Compact, mixed-income performed better in housing downturn, study shows
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Low-density suburbs lost more value than walkable neighborhoods in the housing downturn — and low-income city neighborhoods also suffered, according to a study of the Philadelphia region funded by the Congress for the New Urbanism.
The study looked for reasons for variability in price performance and found new urban characteristics such as density, mixed-use, diversity in income, and access to transit play a role.
The $10,000 study, “The Correlates of House Price Changes With Design, Density and Use: Evidence From Philadelphia,” examined about a quarter million transactions in 340 zip codes in the region during 2007-2012. The author is Kevin Gillen, an economist and senior research consultant at the University of Pennsylvania’s Fels Institute.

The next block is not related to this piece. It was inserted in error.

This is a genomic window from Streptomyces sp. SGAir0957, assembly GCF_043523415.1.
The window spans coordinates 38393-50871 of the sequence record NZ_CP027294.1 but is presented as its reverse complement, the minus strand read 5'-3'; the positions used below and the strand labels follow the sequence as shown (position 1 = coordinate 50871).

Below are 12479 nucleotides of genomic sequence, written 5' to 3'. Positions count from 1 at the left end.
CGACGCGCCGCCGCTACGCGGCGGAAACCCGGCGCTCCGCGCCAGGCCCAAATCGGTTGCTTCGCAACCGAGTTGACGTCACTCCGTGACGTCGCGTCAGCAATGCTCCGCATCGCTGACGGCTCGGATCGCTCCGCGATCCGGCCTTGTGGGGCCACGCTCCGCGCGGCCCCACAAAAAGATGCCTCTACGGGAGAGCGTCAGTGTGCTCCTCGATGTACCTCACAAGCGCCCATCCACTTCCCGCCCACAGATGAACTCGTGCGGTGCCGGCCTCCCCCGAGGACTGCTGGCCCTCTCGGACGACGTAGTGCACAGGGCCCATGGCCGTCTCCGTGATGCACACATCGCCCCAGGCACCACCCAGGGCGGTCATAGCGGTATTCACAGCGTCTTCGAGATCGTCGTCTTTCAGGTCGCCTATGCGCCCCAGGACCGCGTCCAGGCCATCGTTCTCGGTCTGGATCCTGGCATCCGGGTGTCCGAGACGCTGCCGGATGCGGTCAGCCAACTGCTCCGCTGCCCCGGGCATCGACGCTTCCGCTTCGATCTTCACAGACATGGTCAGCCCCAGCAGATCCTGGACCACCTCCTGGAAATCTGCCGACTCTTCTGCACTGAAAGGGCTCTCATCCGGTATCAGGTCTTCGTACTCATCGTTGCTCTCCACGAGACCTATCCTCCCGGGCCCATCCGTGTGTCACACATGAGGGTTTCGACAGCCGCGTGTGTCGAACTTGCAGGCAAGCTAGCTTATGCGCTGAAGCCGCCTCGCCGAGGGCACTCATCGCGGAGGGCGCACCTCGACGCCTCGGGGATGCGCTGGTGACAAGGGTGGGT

• The suburbs performed less well than the city. Price declines were higher in the relatively low-density suburbs (32.7 percent), and less in City of Philadelphia (26.7 percent). In Center City, prices declined as little as 1.9 percent in one case and 20 percent on average — less than the regional average. That’s despite the fact that this area saw the greatest increase in supply in the form of new condominiums, Gillen says, which should have depressed prices.
• Some suburbs did relatively well.